x Abu Dhabi, UAEThursday 27 July 2017

Women demand to be heard

The first six female consultants were marginalised in the Shoura Council but the four newest members are insisting on having a bigger say.

Observers believe four new female consultants will make a difference in the male-dominated legislature.
Observers believe four new female consultants will make a difference in the male-dominated legislature.

JEDDAH // The Saudi parliament has appointed another four women to act as part-time consultants to the Shoura Council, increasing their number to seven. Despite their limited role in advising the council on Sharia-related rulings, observers believe the additions will make a difference in the male-dominated legislature. The council wants to bring the number of part-time female consultants to 12, but they are still awaiting the government's permission.

The four women, all from liberal backgrounds and wealthy families, were appointed two weeks ago. "We have a lot of challenges ahead of us to prove ourselves ? we are still appointed," said Asya Al Ashaikh, one of the newly appointed consultants who also runs a development and management consultancy firm in Jeddah. Besides Mrs al Ashaikh, the council had appointed Maha al Moneef, a doctor; Mai al Issa, who held administrative positions at all-female universities; and Al Jouhra al Angari, a founding member of the National Society for Human Rights.

The appointment of the four consultants marks the second phase of appointing Saudi women to the council. Three of the former six female consultants appointed in the first phase, in 2006, had been dismissed, and now the council is nominating five others so that the total will come to 12, if the government allows the move. Increasing female participation in the council is part of King Abdullah's plan to modernise the government and widen participation to all segments of Saudi society.

In February, the king's reshuffle resulted in the appointment of the first woman to a top ministerial post, and an increase in the number of Shiite members of the Shoura council from two to five. Women have also become more involved in state planning, which is why Mrs al Ashaikh is confident she can play a wider role in the council as a result of her developmental background. Mrs al Ashaikh said she had her first assignment for the council last Tuesday, but was unable to say what it was.

Many believe that increasing the number of women in the council was a reaction to Kuwait's announcement in May that four women won seats in parliamentary elections, a first in the Gulf state's history. However, Mrs al Ashaikh denied her appointment was in any way connected to the situation in Kuwait. "I don't see a link. I was in discussion since January to join the council whereas the four Kuwaiti women held their new positions in May."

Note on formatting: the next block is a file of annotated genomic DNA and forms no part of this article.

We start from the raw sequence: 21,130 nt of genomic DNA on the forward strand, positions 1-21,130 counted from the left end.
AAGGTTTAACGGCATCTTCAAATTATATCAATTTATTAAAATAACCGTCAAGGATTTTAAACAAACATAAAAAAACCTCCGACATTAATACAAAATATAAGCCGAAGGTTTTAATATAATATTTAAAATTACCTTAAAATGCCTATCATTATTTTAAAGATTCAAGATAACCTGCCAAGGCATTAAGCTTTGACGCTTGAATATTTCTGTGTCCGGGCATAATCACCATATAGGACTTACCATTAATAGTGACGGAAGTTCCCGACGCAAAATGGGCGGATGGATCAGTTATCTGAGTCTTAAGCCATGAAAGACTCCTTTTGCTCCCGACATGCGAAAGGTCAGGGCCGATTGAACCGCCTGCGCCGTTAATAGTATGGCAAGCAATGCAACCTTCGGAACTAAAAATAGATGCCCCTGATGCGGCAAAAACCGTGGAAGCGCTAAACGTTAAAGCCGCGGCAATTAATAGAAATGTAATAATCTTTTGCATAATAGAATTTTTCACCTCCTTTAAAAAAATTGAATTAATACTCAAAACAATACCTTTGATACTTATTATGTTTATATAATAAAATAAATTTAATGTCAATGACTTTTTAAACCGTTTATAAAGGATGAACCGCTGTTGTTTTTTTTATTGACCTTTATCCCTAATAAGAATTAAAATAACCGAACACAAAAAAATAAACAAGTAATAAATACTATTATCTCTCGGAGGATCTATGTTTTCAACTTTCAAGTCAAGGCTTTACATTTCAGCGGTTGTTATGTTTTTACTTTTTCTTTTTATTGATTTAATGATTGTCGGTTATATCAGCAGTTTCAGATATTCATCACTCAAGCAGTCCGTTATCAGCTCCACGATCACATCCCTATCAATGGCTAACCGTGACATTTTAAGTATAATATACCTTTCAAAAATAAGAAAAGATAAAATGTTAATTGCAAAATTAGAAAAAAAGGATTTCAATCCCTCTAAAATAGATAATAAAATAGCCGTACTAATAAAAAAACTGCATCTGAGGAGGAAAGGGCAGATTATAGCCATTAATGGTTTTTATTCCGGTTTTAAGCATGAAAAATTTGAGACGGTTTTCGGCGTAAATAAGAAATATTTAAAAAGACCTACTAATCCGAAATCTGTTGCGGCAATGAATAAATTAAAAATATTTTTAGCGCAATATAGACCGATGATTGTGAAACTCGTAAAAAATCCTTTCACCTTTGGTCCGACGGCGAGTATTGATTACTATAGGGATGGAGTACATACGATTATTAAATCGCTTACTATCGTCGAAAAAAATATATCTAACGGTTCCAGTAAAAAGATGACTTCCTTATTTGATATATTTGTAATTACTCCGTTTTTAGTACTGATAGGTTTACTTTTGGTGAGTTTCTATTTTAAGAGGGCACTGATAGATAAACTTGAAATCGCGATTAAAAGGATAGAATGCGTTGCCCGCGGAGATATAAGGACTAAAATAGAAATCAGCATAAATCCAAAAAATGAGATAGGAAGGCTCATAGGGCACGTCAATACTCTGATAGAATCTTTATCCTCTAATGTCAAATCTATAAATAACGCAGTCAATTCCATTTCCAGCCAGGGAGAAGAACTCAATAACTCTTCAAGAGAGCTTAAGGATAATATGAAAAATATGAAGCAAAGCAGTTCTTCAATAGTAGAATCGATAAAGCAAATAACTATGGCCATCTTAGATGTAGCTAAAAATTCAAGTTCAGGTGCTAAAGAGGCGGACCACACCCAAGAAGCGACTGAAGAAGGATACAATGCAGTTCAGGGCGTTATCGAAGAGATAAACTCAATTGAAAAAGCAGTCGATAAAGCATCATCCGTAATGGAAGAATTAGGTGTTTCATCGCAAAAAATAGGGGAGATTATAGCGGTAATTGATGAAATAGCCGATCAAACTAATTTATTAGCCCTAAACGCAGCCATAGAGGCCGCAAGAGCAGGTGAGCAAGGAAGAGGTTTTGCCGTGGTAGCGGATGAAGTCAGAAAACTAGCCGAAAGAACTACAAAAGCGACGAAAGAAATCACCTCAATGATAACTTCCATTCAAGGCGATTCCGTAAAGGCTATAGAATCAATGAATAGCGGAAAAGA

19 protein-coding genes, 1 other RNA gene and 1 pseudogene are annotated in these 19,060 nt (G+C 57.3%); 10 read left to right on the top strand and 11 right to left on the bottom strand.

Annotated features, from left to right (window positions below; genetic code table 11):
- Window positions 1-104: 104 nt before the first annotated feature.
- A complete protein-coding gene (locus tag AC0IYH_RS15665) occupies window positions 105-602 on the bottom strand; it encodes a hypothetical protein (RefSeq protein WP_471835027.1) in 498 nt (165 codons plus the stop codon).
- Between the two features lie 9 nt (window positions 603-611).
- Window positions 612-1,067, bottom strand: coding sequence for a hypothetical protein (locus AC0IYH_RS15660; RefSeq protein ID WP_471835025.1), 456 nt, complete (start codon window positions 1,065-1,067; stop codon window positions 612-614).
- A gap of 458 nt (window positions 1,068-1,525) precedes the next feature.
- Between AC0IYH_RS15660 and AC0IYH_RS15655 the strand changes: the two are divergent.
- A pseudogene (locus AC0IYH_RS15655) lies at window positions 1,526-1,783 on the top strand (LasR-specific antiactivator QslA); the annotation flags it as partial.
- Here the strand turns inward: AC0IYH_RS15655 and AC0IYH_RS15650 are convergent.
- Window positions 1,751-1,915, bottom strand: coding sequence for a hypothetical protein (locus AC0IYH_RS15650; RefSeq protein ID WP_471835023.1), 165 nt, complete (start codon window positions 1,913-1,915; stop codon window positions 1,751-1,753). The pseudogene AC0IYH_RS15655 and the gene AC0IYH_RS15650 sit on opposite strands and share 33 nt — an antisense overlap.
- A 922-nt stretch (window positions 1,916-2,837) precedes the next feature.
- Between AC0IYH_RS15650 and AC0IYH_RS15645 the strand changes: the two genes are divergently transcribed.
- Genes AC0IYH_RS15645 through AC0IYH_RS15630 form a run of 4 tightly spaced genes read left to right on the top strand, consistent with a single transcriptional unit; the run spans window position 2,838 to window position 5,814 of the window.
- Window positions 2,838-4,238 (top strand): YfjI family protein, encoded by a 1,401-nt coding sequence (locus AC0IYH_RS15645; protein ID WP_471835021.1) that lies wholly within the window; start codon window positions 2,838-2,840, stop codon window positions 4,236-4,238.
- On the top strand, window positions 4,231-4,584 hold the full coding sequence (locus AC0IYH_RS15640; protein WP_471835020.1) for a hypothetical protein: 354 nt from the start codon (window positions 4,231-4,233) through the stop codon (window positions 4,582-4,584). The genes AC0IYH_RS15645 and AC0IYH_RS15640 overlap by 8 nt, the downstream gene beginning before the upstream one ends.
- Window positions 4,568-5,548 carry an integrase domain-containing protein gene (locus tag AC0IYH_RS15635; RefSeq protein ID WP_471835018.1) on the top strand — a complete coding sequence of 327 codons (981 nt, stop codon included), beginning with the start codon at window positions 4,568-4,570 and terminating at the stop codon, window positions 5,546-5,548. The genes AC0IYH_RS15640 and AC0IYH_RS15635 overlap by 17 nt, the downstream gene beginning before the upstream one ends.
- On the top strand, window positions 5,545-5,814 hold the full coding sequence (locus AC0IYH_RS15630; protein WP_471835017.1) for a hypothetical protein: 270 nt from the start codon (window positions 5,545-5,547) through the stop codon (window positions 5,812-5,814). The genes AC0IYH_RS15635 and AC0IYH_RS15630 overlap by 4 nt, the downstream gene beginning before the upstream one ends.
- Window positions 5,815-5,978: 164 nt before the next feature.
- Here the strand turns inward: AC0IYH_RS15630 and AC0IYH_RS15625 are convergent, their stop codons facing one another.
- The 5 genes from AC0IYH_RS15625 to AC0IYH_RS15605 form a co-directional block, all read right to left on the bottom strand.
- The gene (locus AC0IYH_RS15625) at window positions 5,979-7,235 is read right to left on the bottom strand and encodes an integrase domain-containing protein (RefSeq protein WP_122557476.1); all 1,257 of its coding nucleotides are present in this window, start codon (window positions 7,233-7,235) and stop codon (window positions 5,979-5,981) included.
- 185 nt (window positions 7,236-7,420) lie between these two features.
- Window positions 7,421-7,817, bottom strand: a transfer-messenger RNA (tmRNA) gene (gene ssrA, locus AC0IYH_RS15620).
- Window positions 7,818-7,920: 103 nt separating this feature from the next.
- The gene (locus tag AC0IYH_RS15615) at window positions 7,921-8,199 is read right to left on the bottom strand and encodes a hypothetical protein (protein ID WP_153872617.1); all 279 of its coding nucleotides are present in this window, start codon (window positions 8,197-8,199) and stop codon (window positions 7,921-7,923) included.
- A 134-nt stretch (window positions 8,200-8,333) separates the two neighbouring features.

Hatoon Ajwad al Fassi, a professor of women's history at the Riyadh-based King Saud University, said she was previously sceptical about women's roles in the council but was now more confident about their participation. "It is common knowledge that the council was under international pressure to have women within its members, especially their presence at international conferences and meetings, where it was said that they would not be welcome without female representatives," Prof al Fassi said.

At the time the appointments were made, they were hailed by local media and the West, but it was without any knowledge of what their jobs would be. "Women were not full members and could not vote on Shoura resolutions nor would the council abide by the suggestions," Prof al Fassi said. "With the new appointees, although again as consultants, I had kind of a different feeling about it, perhaps because I personally know many of them and know what they represent, and I know also that they are not women who would accept to be mere tokens," Prof al Fassi said.

"I have contacted many of them to congratulate them but they were first to stress that they have accepted it on the condition that they will have more say and not attend international conferences (which had previously been their major function)," she said. Mohammed al Zulfah, a former member of the Shoura Council and an advocate for women's rights, said the first six female consultants were marginalised in the council and restricted to representing the council at international gatherings.

"We didn't interact with the female consultants and we didn't have the time to chat with them during sessions," said Mr al Zulfah, who was dismissed from the council in the latest reshuffle. "After a while, the female consultants became a liability and a big expenditure for the council, as on any trip abroad, they needed to take their husbands or their male relatives." Prof al Fassi said she hoped the new consultants would make a difference to women's participation in the Saudi council.

"I hope, too, that it won't be long before we see women as full members in the Shoura Council. The need for women as full-time members is urgent and important to our society and development." wmahdi@thenational.ae